Editor's note: CNN Contributor Bob Greene is a best-selling author whose new book is "Late Edition: A Love Story."
Bob Greene says a beer summit wouldn't unite Chicago police veterans and protesters remembering 1968 conflict.
(CNN) -- Beer summits at the White House notwithstanding, not all controversies between the police and the citizens they serve are destined to turn into gauzy, orchestrated "teachable moments."
Some wounds are so deep that they just may last forever. Which is a lesson in itself.
As interesting an evening as I have spent this year took place earlier this summer on a Chicago, Illinois, street well west of downtown. "Just wanted to come spend time with some old friends," said Tom Dempsey, 67, as he arrived at the lodge of the Fraternal Order of Police, next door to a plumbers' union training center.
He had plenty of company. This was the first reunion of Chicago police officers assigned to the streets during the 1968 Democratic National Convention. Not to diminish the heat of the emotions in Cambridge, Massachusetts, this summer, but in terms of international attention being focused on a police department, what happened in Cambridge was rather mild.
The mayhem on the streets of Chicago during that long-ago August week, captured on film and in still photographs, has emblemized a moment in history. A federal commission used the term "police riot"; for more than 40 years the officers who were there have been offended and angry about that.
So here they were in 2009, retirees in shorts and in golf shirts, in natty blazers and in khaki trousers. "A celebration?" said Bill Jaconetti, 66. "A celebration of what? This is just some former police officers getting together to remember when we were asked to protect a great American city."
He fully understood it wasn't as simple as that; it never has been. The organizers of the reunion had elected to use uncompromising language on the Web site announcing the event. The anti-war demonstrators of 1968 were "Marxist street thugs"; criticism of the actions of the police was "unwarranted, inaccurate and wrong." The language was destined to get attention, and it did.
Thus, half a block to the west of the lodge this summer, protesters were gathering behind police barricades. They felt that the organizers of the police reunion had mischaracterized and purposely insulted the anti-Vietnam war demonstrators of 1968; the police, for their part, have long believed that they were the ones who were provoked at that Democratic convention, that they were goaded in ways that were guaranteed to culminate with violent confrontations.
Now, on this summer evening in 2009, the protesters, many of them not born in 1968, looked toward the arriving retired officers and chanted: "No justice! No peace! No riot police!"
The whole world wasn't watching. In Grant Park near Chicago's lakefront -- site of some of the ugliest convention-week battles of 1968 -- hundreds of thousands of people had congregated on this day in 2009. It had nothing to do with the police reunion. Taste of Chicago, the annual food-and-music festival, had opened its 10-day run.
Miles distant from that, out on Washington Boulevard, there were perhaps a few hundred retired officers in the lodge, and a lesser number of demonstrators to the west. Anyone three blocks away would have been unaware of either group. Many of the marquee players from the famous Democratic convention -- Abbie Hoffman and Jerry Rubin from the dissenters, the first Mayor Richard Daley from the city, Chet Huntley and David Brinkley from the national media that spread the pictures -- are dead.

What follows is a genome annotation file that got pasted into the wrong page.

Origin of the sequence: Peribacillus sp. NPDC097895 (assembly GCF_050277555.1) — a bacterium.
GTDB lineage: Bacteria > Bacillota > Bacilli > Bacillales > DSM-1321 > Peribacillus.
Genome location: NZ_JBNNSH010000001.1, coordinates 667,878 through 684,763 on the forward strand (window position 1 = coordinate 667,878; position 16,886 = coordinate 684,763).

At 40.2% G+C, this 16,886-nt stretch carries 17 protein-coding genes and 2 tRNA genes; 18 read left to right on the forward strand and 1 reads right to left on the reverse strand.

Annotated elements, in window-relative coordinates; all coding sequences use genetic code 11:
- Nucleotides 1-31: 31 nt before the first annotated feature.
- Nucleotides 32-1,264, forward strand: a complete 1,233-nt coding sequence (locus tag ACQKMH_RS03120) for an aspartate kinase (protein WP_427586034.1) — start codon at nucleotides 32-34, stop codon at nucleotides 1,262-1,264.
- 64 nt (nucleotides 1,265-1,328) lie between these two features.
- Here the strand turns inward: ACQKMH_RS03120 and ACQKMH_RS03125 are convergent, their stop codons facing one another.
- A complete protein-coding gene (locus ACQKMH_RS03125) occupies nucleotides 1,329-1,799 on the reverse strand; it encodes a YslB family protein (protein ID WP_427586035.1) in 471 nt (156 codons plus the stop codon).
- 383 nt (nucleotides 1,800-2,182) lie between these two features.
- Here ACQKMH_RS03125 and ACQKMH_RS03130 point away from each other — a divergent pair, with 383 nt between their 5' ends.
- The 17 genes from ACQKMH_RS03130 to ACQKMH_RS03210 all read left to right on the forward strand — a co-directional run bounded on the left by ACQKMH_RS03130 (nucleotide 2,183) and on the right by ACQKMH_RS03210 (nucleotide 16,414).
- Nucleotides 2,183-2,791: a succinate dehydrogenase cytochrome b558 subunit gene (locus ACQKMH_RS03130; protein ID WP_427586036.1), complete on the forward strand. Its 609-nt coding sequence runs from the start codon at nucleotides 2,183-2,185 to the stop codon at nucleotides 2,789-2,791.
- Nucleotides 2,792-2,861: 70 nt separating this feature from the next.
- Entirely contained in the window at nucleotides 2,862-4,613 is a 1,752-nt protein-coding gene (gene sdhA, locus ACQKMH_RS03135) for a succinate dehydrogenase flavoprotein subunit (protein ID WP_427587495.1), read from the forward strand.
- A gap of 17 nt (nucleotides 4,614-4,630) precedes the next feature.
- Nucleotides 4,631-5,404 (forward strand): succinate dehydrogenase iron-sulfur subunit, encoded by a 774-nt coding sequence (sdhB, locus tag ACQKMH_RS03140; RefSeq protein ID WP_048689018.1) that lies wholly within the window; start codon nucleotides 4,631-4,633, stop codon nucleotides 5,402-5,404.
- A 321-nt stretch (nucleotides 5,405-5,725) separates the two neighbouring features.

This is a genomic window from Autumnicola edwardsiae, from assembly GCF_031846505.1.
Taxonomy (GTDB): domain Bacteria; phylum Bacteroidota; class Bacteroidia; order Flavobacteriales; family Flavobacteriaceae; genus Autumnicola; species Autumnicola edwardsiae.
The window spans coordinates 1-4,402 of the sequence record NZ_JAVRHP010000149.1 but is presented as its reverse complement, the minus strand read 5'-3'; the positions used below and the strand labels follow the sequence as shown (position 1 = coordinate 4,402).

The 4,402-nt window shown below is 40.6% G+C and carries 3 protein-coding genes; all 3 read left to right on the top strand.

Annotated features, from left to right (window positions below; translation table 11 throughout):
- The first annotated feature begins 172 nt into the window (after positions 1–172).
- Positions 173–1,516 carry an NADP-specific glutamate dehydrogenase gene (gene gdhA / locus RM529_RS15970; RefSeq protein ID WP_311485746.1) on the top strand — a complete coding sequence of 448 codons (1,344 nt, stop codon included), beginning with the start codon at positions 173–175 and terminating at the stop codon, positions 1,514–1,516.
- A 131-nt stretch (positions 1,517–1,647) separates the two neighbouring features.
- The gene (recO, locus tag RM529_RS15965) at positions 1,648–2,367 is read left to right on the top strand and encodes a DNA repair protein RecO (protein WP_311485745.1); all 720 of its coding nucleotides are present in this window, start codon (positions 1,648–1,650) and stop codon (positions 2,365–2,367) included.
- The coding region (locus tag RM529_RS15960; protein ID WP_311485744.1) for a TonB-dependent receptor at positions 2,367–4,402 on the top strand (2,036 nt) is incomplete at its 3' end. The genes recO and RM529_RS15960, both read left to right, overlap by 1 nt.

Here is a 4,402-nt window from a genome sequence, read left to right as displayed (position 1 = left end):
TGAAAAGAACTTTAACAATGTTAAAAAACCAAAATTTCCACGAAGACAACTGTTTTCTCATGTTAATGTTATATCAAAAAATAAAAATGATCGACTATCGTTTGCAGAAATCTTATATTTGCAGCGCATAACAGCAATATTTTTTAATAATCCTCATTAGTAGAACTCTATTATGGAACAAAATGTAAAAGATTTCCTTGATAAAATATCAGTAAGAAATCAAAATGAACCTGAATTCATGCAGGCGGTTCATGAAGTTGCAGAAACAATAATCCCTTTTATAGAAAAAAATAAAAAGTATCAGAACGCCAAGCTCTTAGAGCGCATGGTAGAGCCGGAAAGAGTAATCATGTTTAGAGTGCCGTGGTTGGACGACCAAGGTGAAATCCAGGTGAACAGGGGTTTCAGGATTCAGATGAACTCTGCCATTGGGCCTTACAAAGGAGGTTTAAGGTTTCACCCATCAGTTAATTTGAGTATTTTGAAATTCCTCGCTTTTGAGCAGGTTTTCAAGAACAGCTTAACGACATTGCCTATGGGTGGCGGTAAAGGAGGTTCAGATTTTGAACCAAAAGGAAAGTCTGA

And the former police officers who were approaching the front door of the lodge? "I know there were probably a lot of peaceful demonstrators in '68 who didn't want all that to happen," said John Wotring, 63, who had flown up from his home in Sanford, Florida. The one remnant from his life as a street cop is that the nickname his buddies had for him -- "Johnny Wo" -- is now, in retirement, a proud part of his e-mail address.
They're on the back nine of life. "You ask about your buddy -- you say, 'How's so-and-so doing?' " said John Murray, 62, who was 21 during convention week. "You get the answer: 'He died' " The calls of this year's protesters summoned certain echoes. Murray said: "I was the age of the demonstrators in '68. I was a kid, too. But all they saw was the uniform."
The two sides didn't speak to each other then, and not much seemed to have changed. "I think it's fine they're here," said retired officer Harold Brown. "It's a nice night. They're not hurting anyone." But the people chanting, kept at a distance, could not hear him. John Eshoo, 68, formerly of the 18th District, said, "Was I angry convention week? No. I was just so amazed that we were being faced with what we were being faced with."
There's never going to be common ground, or an inch given on either side, even after everyone who was at the famous convention is gone. "I had served as a Marine corporal in Vietnam for 13 months," said Ken Lavorata, 64. "And then I came home and joined the Chicago police and there I was."
The truly radical thing, on a 21st-century summer evening, would have been for someone to take down the wooden barricades at the end of the block and let the cops and those who were chanting toward them get together and talk. But if that was going to happen, it would have happened long ago. "I wasn't a big fan of the war, either," said retired patrol officer Murray, on a night so pretty it made you half-believe that life can be like that.
The opinions expressed in this commentary are solely those of Bob Greene.